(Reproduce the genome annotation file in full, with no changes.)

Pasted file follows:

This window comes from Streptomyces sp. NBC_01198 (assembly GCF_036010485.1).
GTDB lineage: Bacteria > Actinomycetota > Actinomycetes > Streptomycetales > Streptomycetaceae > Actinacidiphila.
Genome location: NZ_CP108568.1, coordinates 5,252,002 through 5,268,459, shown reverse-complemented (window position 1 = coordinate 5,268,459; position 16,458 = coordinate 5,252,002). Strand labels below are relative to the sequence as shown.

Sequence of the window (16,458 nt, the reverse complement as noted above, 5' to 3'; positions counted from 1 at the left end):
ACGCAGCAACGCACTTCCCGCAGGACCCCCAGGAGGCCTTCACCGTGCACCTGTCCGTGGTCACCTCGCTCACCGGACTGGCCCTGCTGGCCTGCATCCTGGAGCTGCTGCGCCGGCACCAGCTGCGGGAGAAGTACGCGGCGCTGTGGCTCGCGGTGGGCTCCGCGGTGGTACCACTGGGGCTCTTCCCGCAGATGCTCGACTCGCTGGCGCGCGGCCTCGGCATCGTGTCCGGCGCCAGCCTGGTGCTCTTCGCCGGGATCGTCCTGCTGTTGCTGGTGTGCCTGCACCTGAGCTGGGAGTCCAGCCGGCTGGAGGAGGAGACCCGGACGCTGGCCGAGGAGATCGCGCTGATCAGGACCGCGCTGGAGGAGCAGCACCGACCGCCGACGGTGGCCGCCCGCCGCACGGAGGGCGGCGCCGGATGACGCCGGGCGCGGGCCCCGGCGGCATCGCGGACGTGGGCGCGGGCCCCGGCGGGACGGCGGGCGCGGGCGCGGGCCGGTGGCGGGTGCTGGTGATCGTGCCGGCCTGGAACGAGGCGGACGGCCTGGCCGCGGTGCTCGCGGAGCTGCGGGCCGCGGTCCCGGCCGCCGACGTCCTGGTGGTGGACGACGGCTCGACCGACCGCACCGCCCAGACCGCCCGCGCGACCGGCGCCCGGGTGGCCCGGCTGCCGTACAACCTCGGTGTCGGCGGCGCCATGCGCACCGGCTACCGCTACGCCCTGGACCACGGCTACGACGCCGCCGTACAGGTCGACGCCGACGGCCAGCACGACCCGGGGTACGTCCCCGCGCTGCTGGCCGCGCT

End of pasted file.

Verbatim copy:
This window comes from Streptomyces sp. NBC_01198 (assembly GCF_036010485.1).
GTDB lineage: Bacteria > Actinomycetota > Actinomycetes > Streptomycetales > Streptomycetaceae > Actinacidiphila.
Genome location: NZ_CP108568.1, coordinates 5,252,002 through 5,268,459, shown reverse-complemented (window position 1 = coordinate 5,268,459; position 16,458 = coordinate 5,252,002). Strand labels below are relative to the sequence as shown.

Sequence of the window (16,458 nt, the reverse complement as noted above, 5' to 3'; positions counted from 1 at the left end):
ACGCAGCAACGCACTTCCCGCAGGACCCCCAGGAGGCCTTCACCGTGCACCTGTCCGTGGTCACCTCGCTCACCGGACTGGCCCTGCTGGCCTGCATCCTGGAGCTGCTGCGCCGGCACCAGCTGCGGGAGAAGTACGCGGCGCTGTGGCTCGCGGTGGGCTCCGCGGTGGTACCACTGGGGCTCTTCCCGCAGATGCTCGACTCGCTGGCGCGCGGCCTCGGCATCGTGTCCGGCGCCAGCCTGGTGCTCTTCGCCGGGATCGTCCTGCTGTTGCTGGTGTGCCTGCACCTGAGCTGGGAGTCCAGCCGGCTGGAGGAGGAGACCCGGACGCTGGCCGAGGAGATCGCGCTGATCAGGACCGCGCTGGAGGAGCAGCACCGACCGCCGACGGTGGCCGCCCGCCGCACGGAGGGCGGCGCCGGATGACGCCGGGCGCGGGCCCCGGCGGCATCGCGGACGTGGGCGCGGGCCCCGGCGGGACGGCGGGCGCGGGCGCGGGCCGGTGGCGGGTGCTGGTGATCGTGCCGGCCTGGAACGAGGCGGACGGCCTGGCCGCGGTGCTCGCGGAGCTGCGGGCCGCGGTCCCGGCCGCCGACGTCCTGGTGGTGGACGACGGCTCGACCGACCGCACCGCCCAGACCGCCCGCGCGACCGGCGCCCGGGTGGCCCGGCTGCCGTACAACCTCGGTGTCGGCGGCGCCATGCGCACCGGCTACCGCTACGCCCTGGACCACGGCTACGACGCCGCCGTACAGGTCGACGCCGACGGCCAGCACGACCCGGGGTACGTCCCCGCGCTGCTGGCCGCGCT